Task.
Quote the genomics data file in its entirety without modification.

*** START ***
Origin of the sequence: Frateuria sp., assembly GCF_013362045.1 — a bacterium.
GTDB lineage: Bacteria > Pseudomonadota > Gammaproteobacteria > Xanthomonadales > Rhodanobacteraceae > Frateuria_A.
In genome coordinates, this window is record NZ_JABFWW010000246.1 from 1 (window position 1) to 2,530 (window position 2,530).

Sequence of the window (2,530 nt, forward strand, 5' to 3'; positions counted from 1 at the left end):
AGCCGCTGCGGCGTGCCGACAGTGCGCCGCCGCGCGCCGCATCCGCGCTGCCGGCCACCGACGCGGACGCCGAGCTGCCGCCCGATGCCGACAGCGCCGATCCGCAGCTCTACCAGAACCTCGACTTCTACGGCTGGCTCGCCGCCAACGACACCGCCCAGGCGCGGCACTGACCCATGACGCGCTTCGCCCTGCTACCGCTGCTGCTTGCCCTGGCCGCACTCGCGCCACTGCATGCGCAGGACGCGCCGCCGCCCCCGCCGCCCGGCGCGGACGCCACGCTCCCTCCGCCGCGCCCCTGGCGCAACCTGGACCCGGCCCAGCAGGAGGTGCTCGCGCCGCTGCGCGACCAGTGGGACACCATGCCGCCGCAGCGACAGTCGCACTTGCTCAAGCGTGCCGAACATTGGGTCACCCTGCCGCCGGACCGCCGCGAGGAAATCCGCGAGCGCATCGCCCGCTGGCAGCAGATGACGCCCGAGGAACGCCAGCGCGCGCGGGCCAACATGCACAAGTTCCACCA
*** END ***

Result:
Origin of the sequence: Frateuria sp., assembly GCF_013362045.1 — a bacterium.
GTDB lineage: Bacteria > Pseudomonadota > Gammaproteobacteria > Xanthomonadales > Rhodanobacteraceae > Frateuria_A.
In genome coordinates, this window is record NZ_JABFWW010000246.1 from 1 (window position 1) to 2,530 (window position 2,530).

Sequence of the window (2,530 nt, forward strand, 5' to 3'; positions counted from 1 at the left end):
AGCCGCTGCGGCGTGCCGACAGTGCGCCGCCGCGCGCCGCATCCGCGCTGCCGGCCACCGACGCGGACGCCGAGCTGCCGCCCGATGCCGACAGCGCCGATCCGCAGCTCTACCAGAACCTCGACTTCTACGGCTGGCTCGCCGCCAACGACACCGCCCAGGCGCGGCACTGACCCATGACGCGCTTCGCCCTGCTACCGCTGCTGCTTGCCCTGGCCGCACTCGCGCCACTGCATGCGCAGGACGCGCCGCCGCCCCCGCCGCCCGGCGCGGACGCCACGCTCCCTCCGCCGCGCCCCTGGCGCAACCTGGACCCGGCCCAGCAGGAGGTGCTCGCGCCGCTGCGCGACCAGTGGGACACCATGCCGCCGCAGCGACAGTCGCACTTGCTCAAGCGTGCCGAACATTGGGTCACCCTGCCGCCGGACCGCCGCGAGGAAATCCGCGAGCGCATCGCCCGCTGGCAGCAGATGACGCCCGAGGAACGCCAGCGCGCGCGGGCCAACATGCACAAGTTCCACCA